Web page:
Is your grammar software a security risk?

Grammar software and applications are proliferating, offering more options all the time. This software tries to help writers by analysing the spelling, grammar, and sentence structure in their writing, and offering suggestions for improvement.

We recommend using grammar software to support your own clear writing. We also hope that everyone understands that grammar software has some limitations and can affect your information’s privacy.

Grammar software and content security: an important question

Many people praise the widely marketed grammar programs Hemingway and Grammarly. Both of these have free options. They can provide feedback about your writing as you work. Grammarly even offers to embed itself in your web browsers so that all your emails and social media replies use good grammar. But how does grammar software impact your content security?

Read the terms of service to find out

What does it mean if you are allowing a third party access to everything you are writing through your grammar software? You should be able to find and read the terms of service to find out. We had a difficult time finding the Hemingway terms of service online to evaluate their security and content policies.

Grammarly has clear terms of service posted online. Grammarly states that your content is stored on one of its servers to help provide you with technical support. The terms of service promise that Grammarly won’t look at your content unless there’s a problem.

Still, Grammarly storing your writing may be a security violation if you’re working with sensitive content. Check your workplace information security policy to find out what you need to know.

At the blog eli4d, the author, a Grammarly fan, has set up a hack to use Grammarly with maximum privacy. Even with this, Grammarly will still hold onto your content for 14 days.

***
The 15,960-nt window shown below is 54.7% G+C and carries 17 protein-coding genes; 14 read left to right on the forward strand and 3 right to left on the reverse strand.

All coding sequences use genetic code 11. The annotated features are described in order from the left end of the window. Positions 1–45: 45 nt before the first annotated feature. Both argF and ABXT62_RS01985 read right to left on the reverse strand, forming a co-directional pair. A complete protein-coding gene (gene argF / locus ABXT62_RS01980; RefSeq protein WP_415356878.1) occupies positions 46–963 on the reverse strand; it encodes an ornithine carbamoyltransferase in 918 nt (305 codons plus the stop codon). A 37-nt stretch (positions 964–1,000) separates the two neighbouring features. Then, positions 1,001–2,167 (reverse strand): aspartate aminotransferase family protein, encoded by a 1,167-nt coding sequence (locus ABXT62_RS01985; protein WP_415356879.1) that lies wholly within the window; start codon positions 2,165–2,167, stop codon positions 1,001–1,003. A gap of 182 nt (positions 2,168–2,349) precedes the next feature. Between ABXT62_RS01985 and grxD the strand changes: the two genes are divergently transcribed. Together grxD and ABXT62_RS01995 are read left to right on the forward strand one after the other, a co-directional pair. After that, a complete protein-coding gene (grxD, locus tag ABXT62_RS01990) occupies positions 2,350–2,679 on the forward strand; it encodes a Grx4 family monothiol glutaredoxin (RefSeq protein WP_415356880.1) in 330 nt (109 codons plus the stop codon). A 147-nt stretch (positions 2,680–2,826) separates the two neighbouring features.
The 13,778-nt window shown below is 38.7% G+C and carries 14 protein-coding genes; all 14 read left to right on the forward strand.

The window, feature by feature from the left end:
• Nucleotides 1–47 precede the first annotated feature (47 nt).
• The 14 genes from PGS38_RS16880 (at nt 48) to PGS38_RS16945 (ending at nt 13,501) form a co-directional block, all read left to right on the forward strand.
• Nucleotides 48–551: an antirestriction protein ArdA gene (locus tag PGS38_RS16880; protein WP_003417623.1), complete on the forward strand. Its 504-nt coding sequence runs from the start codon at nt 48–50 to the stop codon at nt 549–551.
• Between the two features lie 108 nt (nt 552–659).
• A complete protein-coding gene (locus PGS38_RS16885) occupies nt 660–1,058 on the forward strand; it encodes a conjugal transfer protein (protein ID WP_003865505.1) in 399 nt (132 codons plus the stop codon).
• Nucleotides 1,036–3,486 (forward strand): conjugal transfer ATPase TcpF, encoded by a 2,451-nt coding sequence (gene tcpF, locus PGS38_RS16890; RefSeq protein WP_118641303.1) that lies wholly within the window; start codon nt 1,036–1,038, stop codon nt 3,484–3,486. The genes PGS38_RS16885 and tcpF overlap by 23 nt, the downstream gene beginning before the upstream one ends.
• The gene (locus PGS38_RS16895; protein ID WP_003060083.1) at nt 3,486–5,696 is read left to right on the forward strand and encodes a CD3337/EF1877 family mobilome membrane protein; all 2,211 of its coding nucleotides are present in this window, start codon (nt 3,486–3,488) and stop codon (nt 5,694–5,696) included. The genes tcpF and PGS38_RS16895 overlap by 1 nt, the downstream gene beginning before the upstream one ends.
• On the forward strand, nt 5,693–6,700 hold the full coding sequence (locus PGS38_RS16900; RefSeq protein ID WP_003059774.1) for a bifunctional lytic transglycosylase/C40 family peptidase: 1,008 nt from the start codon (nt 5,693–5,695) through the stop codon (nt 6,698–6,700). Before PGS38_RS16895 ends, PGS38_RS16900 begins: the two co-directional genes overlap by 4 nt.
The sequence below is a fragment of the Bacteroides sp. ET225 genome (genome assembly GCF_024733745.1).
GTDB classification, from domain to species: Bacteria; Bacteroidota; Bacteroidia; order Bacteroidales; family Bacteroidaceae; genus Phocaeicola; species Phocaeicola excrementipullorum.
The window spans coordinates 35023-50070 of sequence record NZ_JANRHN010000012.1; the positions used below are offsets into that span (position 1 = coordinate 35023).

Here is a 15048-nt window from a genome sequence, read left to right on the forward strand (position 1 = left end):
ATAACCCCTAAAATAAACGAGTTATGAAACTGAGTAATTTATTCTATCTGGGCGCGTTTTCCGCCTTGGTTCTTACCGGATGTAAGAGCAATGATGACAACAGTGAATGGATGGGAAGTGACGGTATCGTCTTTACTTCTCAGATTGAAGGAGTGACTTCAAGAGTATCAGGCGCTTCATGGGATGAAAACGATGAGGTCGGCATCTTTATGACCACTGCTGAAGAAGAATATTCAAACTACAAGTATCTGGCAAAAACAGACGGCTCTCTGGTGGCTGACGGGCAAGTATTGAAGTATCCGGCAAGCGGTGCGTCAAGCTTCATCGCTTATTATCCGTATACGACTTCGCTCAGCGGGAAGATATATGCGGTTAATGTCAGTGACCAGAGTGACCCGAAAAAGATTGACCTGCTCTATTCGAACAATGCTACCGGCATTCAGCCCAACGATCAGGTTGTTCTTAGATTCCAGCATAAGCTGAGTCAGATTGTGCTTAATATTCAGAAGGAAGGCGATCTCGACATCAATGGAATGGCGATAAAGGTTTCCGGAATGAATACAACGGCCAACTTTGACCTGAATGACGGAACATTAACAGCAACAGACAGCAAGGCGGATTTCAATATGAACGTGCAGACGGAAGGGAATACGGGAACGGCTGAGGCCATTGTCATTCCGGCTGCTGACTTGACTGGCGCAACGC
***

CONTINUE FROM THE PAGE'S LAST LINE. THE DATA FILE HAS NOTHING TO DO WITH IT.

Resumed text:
Grammar software can provide mixed results

Once you’ve checked the terms of service, can grammar software provide the help you need? Hemingway provides a helpful website that lets you use their tool anonymously to evaluate your text. We decided to see what Hemingway’s grammar analysis looked like. Here’s a screenshot of the results.

Screen shot of grammar analysis using the Hemingway app

One example of results using the Hemingway grammar app.

These results show why reviewers, while praising the grammar aspect of these tools, note that the tools do not replace a human proofreader. The Hemingway app didn’t like New Zealand spelling. It let a misspelled word, ‘tying’, slide by — the word is not correct for that context. The app did do well in identifying too-long sentences and checking for passive language.

Christopher Grobmeier summed it up well in his recent review of Grammarly:

Grammarly can’t make you a better writer. A good editor can help you to become a better Writer [sic]. Grammarly doesn’t fix all your spelling and grammar issues. And while it looks beautiful and shiny [at] first, even Grammarly has some bugs and can’t be used in all the tools you might expect.

Use grammar software thoughtfully

Even with its limitations, grammar software can genuinely help us write better, supporting our own proofreading and editing.

When you are using grammar software, always:

4 responses to “Is your grammar software a security risk?”

  1. sam says:

    What is a good free spell check, grammar tool that is safe for security reasons.



    • Emily Cotlier says:

      We get this question a lot. Consider that, if you’ve paid for Microsoft Word, you’ve paid for a spelling/grammar checker. This tool in Microsoft Word has come a long way. You write independently and then run your check. You can add words to dictionaries, set up Auto Correct for certain terms or capitalisation use, and customise its settings in general. Google “customize grammar settings in Word” (note the American spelling there) to find instructions for this that match your version of Word.

      We understand that this doesn’t help on your mobile device, or when you’re writing on social media. That’s one reason why why we encourage everyone to improve their own skills in grammar and writing. Thank you for your question, and good luck!

  2. David says:

    This article could have been summed up as: read the ToS. Nothing else here but an advertisement.

    • Emily Cotlier says:

      David, we understand where you’re coming from. Some of our blog posts do highlight our services. For this piece, our goal posting a year ago was to help our audience avoid a security risk. We’d been fielding questions from our clients asking if we recommended these specific free tools. We’re pleased to note that since this piece was first posted, more people are aware of the need to read Terms of Service. We’ve also been hearing from more and more people whose workplaces do not allow Grammarly for the security reasons we note above. We can recommend a specific grammar tool if you want – though we don’t do so in this article – and we can also help people use their Microsoft Word spelling and grammar check to its fullest potential.

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